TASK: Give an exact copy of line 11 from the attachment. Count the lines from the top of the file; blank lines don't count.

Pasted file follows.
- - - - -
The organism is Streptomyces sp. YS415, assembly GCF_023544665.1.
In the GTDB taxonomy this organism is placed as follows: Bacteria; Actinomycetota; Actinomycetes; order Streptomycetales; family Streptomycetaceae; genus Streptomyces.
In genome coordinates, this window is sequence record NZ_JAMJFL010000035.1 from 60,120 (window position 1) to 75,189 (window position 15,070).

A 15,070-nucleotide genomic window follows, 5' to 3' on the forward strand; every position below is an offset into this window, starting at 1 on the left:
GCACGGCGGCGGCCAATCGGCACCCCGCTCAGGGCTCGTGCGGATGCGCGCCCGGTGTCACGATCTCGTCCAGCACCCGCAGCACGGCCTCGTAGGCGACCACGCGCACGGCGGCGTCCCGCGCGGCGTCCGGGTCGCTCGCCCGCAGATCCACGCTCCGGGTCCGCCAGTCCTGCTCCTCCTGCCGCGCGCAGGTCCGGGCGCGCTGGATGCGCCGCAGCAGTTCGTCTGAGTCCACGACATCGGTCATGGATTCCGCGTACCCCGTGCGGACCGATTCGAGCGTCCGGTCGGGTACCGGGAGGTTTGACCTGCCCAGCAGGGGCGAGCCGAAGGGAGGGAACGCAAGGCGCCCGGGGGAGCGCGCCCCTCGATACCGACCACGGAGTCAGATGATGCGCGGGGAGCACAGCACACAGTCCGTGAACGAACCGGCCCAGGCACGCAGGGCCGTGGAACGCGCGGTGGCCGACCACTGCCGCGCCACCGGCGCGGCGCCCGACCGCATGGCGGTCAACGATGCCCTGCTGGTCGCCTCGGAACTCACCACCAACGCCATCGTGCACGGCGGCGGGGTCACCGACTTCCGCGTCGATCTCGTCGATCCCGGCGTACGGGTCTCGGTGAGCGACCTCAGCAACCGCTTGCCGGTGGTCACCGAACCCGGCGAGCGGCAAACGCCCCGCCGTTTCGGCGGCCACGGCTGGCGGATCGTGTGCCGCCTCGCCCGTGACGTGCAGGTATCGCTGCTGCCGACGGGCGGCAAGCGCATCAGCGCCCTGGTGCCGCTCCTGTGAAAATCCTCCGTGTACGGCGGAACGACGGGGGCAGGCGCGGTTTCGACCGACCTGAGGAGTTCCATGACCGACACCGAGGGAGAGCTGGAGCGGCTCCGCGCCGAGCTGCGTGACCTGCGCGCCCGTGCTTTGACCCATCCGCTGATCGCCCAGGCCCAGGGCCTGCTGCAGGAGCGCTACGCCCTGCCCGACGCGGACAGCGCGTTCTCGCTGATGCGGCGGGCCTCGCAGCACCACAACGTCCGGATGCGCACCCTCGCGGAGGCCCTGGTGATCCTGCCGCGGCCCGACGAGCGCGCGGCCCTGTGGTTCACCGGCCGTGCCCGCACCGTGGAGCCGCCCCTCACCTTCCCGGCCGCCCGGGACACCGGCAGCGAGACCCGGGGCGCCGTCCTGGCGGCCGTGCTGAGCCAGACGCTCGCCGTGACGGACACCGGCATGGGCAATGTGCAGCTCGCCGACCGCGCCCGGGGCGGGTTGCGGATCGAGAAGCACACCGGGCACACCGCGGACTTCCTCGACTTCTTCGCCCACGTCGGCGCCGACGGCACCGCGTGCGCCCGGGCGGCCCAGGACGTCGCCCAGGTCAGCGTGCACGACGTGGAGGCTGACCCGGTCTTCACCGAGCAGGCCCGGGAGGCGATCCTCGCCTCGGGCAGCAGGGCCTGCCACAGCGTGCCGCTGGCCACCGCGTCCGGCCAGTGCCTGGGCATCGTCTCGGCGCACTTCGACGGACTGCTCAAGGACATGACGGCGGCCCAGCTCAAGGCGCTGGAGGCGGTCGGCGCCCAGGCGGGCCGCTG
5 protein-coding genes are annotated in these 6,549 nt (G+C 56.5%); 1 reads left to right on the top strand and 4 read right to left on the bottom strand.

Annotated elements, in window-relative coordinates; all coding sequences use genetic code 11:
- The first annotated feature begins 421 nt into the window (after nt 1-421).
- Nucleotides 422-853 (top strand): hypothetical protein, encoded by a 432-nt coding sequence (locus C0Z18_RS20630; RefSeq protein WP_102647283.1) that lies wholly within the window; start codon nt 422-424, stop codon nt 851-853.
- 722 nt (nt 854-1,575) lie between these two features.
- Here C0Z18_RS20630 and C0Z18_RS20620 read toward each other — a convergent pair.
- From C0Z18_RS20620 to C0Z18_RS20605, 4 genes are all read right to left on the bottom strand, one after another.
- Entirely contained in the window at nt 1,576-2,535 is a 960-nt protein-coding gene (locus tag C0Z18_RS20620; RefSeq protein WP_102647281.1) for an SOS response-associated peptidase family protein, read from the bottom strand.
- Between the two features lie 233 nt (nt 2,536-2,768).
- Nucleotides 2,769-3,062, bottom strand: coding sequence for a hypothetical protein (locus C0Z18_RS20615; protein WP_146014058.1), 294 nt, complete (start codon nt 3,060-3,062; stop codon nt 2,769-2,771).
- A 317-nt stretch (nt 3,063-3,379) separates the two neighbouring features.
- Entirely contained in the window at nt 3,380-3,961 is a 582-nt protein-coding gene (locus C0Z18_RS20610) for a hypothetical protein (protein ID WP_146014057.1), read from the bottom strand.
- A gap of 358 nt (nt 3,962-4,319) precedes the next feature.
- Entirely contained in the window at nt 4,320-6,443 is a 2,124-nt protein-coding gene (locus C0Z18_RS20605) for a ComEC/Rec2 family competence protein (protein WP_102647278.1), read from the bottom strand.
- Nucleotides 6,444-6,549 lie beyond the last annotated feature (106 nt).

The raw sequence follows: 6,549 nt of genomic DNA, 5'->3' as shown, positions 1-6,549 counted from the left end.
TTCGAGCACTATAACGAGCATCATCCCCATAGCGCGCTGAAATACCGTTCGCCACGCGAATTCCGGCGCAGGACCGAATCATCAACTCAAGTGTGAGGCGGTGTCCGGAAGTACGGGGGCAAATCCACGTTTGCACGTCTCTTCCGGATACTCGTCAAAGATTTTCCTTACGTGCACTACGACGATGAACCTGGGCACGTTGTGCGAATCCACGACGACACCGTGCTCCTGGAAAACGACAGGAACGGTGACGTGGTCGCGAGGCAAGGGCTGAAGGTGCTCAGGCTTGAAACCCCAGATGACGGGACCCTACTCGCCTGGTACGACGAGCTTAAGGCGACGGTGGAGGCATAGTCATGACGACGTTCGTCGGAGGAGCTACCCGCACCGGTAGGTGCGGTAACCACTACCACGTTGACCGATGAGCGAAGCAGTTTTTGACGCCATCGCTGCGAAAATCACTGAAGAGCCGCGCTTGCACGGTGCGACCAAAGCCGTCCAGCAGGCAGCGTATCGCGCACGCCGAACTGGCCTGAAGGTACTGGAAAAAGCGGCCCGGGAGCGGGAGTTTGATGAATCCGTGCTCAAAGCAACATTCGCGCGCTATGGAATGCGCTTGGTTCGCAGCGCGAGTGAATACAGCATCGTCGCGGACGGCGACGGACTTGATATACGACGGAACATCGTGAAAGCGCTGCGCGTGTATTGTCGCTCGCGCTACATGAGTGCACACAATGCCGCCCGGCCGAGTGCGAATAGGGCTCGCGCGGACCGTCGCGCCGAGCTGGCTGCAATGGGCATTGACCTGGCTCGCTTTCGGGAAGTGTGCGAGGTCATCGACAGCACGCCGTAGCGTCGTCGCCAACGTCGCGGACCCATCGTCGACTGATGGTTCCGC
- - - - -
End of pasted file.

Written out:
- Here C0Z18_RS20630 and C0Z18_RS20620 read toward each other — a convergent pair.